Prior to moving out we had discussed with a few friends, we want to get a bit of livestock, and had this notion of a vision of free range chickens and free range animals and not any clue of how to farm. WE are not farmers we do not come from a farming background in anyway shape or form. We just thought we can do this, it will be fun it will be great it will be fantastic for the kids!
We decided to adopt a four year old Kune Kune Cross boar who was living in town, it was kind of one of those things that we didn’t know what happened, my daughter was at a soccer break up, and this mom says, one of the teachers is going over to England and she has this pig, she doesn’t want it to be put in the freezer. We said hey we might be interested, we’re moving out to this property, suddenly she’s on the phone and she’s arranging these meet and greets.
WE thought, it’s one pig, it wasn’t our intentino to establish livestock prior to moving out to the cottage, but here was this pig.
The day we picked the pig up and it’s the day my father-in-law sort of dines out on, and it was the weirdest rain you could possibly imagine, we were soaked through to the brined, and this stubborn boar wasn’t going anywhere. And his owner’s husband is quite a tall guy, like my husband and he got him up the bath, and the pig is big and burly and he just turns around and runs back through his legs.
It just so happens we have a wedding that afternoon to go to , and we’re under this time pressure, so this woman’s husband is a volunteer with the fire brigade so he calls to his captain and say’s hey we need some help. And the need things we hear the siren going off, the firetruck, fire truck comes up the road flashing and they jump out in full gear … and it was classified as dangerous animal rescue… and it was hilarious all neighbors watching, and this fireman trying to get this 150gram kilo pig = 330 lbs into the car…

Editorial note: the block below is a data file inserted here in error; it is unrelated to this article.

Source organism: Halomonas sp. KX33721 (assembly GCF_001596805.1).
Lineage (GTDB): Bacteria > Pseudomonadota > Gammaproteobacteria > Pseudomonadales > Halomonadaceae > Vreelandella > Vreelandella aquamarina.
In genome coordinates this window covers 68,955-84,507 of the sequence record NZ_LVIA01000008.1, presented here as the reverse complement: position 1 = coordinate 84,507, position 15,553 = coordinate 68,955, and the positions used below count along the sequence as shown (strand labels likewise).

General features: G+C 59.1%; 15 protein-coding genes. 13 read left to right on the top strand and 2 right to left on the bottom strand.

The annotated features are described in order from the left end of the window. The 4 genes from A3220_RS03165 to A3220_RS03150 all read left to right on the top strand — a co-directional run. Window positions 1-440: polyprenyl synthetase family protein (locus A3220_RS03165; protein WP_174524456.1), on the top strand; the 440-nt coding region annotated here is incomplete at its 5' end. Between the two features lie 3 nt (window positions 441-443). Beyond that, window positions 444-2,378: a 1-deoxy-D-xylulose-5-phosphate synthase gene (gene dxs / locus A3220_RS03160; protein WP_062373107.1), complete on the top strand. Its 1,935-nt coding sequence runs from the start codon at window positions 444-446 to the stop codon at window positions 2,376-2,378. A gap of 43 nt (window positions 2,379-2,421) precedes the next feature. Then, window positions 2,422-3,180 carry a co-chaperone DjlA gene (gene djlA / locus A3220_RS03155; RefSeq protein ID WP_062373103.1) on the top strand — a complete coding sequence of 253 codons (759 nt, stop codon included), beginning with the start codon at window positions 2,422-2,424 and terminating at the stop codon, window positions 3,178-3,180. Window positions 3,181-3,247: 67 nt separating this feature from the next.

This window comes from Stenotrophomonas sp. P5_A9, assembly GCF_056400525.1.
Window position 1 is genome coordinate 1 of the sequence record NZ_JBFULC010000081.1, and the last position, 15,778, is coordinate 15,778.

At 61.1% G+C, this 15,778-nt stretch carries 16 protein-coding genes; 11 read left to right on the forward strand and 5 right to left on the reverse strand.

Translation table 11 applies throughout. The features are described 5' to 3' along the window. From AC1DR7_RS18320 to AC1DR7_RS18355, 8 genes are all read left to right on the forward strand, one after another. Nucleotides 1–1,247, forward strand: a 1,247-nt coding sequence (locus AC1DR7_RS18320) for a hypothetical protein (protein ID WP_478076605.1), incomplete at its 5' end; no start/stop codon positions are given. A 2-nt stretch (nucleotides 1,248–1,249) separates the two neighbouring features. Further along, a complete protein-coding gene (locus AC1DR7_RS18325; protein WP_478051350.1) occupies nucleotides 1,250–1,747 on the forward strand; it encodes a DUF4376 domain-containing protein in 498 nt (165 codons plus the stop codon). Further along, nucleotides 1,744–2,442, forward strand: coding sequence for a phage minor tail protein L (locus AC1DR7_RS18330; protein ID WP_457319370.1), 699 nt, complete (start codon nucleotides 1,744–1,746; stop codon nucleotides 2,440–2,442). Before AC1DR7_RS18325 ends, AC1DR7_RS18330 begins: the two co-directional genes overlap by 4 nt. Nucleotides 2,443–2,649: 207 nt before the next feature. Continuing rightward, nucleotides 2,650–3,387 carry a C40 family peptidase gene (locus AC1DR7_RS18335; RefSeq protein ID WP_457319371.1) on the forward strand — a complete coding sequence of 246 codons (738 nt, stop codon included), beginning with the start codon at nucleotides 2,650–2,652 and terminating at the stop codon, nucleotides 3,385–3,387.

The first time I ever heard a pig screaming, but it was emotional, and the owner is crying and he was going to a happy life, but you know she was going to England and saying goodbye and we got him home to his paddock and had to get back to town to the reception and I raced in to change and I still smelled like pig, and the car is still smelling like pig. And that was kind of our introduction to farming!
It’s always an adventure!
He would suddenly turn up on our doors step. he was always on our door steps
We put wires up to surround around his paddocks
were cows in the farm across the road from us
he got out a few times from his paddock
He wanted to be chasing the cows and he was squealing with delight. One time he got out he made international headlines
a lady saw him in the road
and thought he might have been a wild pig and he might have got out of the
she tried to get him back in his paddock
Boys loves people…
I’m sorry can I just interrupt, so 150 kilos is like 330 lbs!!!
and he obviously started to get into the car with her…she’s in the drivers side and he’s trying to get into the seat with here, he’s stinking smelly
they smell like warm ham!!
It really traumatized her and he’s huge! and he’s really really strong
so many times I’ve been out in his paddock for him, and the grass was quite long
fell over for a while